water on the brain
Micah was diagnosed with hydrocephalus as an infant. Because of this and his abnormal ear formation, he was abandoned at the hospital and sent to live in an orphanage. In many countries of the world this is still an all-too-common story. Families abandon their children for different reasons. They are usually encouraged by doctors and medical staff to give their children up, and they are assured that the child will be better off "with his own kind." They are pressured to leave the child behind because the child will surely be such a "burden" to the family. There is very little support for parents of children with special needs in these countries. Medical care is expensive, and the quality of care is questionable. The parents would be facing shame and shunning from friends and family, because to have a child with special needs is still all too often considered an embarrassment.
I wonder about Micah's biological parents. A young married couple. Their first baby. Their son. And they willingly signed away all rights to him as soon as they knew he was imperfect. I wonder who they are. I wonder if their hearts were broken to sign those papers, or if they left him behind and never looked back. I do know that they never visited him, and they did not have any interest in meeting us or seeing Micah before he left the country forever. I pray for them. They may not know what a treasure they are missing out on, but I know that they are missing out on an adorable, dimpled grin and an infectious giggle every day.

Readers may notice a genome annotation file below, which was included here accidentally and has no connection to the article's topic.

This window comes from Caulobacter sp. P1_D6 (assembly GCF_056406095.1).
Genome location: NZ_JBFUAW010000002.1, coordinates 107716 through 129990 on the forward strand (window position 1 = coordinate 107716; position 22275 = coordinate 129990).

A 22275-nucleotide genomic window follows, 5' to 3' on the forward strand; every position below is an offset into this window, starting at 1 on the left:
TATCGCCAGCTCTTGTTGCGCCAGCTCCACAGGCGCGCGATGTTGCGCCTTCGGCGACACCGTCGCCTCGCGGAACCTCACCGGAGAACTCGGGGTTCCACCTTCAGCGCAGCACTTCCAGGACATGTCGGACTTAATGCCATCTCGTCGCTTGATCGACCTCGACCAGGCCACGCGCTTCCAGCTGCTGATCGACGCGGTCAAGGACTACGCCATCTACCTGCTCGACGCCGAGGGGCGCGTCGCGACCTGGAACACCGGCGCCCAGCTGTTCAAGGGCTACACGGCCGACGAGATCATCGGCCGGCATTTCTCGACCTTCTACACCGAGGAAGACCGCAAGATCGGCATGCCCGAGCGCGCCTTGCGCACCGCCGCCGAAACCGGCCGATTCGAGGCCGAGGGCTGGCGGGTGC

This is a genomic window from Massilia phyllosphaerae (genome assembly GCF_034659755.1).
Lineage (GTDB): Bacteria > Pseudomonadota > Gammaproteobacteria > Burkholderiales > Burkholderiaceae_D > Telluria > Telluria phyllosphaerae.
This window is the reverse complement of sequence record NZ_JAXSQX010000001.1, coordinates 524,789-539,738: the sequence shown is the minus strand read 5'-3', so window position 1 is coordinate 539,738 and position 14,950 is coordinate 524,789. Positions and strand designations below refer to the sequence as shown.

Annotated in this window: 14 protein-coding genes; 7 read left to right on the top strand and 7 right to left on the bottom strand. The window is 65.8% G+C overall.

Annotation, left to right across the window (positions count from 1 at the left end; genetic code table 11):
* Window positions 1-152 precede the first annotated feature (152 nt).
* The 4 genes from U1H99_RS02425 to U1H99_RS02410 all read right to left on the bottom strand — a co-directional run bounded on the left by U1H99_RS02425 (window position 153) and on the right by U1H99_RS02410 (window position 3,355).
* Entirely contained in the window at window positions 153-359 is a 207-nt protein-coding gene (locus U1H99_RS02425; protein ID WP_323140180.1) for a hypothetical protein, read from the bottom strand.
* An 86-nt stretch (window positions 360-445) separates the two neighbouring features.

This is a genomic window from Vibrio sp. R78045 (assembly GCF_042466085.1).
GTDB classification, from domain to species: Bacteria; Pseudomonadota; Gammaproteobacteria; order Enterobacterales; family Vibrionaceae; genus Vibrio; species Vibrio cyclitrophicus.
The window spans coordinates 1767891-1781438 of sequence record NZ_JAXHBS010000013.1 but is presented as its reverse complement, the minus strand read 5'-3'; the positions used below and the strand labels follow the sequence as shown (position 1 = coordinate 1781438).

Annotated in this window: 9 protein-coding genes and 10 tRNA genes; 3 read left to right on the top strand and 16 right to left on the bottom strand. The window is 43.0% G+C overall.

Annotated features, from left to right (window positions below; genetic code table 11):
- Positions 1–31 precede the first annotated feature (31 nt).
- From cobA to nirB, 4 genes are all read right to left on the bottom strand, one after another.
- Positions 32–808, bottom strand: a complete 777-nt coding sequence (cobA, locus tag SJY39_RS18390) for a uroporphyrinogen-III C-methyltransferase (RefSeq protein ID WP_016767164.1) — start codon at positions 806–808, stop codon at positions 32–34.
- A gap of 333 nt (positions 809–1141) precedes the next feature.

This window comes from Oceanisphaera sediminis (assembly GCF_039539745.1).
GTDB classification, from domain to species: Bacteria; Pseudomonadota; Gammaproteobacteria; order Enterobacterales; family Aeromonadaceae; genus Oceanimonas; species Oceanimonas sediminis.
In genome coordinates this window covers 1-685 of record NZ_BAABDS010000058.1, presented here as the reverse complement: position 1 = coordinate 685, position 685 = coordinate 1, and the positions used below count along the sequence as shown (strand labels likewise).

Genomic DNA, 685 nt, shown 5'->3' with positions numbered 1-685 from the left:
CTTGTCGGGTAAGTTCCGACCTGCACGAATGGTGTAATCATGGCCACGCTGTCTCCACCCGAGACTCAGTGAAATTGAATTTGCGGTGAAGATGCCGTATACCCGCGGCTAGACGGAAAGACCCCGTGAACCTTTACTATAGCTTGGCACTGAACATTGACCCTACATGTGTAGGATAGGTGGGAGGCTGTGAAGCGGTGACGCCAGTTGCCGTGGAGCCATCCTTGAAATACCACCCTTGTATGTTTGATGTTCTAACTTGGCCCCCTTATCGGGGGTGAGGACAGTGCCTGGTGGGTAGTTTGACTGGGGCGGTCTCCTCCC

From The National Institute of Neurological Disorders and Stroke:
WHAT IS HYDROCEPHALUS?
The term hydrocephalus is derived from the Greek words "hydro" meaning water and "cephalus" meaning head. As the name implies, it is a condition in which the primary characteristic is excessive accumulation of fluid in the brain. Although hydrocephalus was once known as "water on the brain," the "water" is actually cerebrospinal fluid (CSF) — a clear fluid that surrounds the brain and spinal cord. The excessive accumulation of CSF results in an abnormal widening of spaces in the brain called ventricles. This widening creates potentially harmful pressure on the tissues of the brain.
The ventricular system is made up of four ventricles connected by narrow passages.. Normally, CSF flows through the ventricles, exits into cisterns (closed spaces that serve as reservoirs) at the base of the brain, bathes the surfaces of the brain and spinal cord, and then reabsorbs into the bloodstream.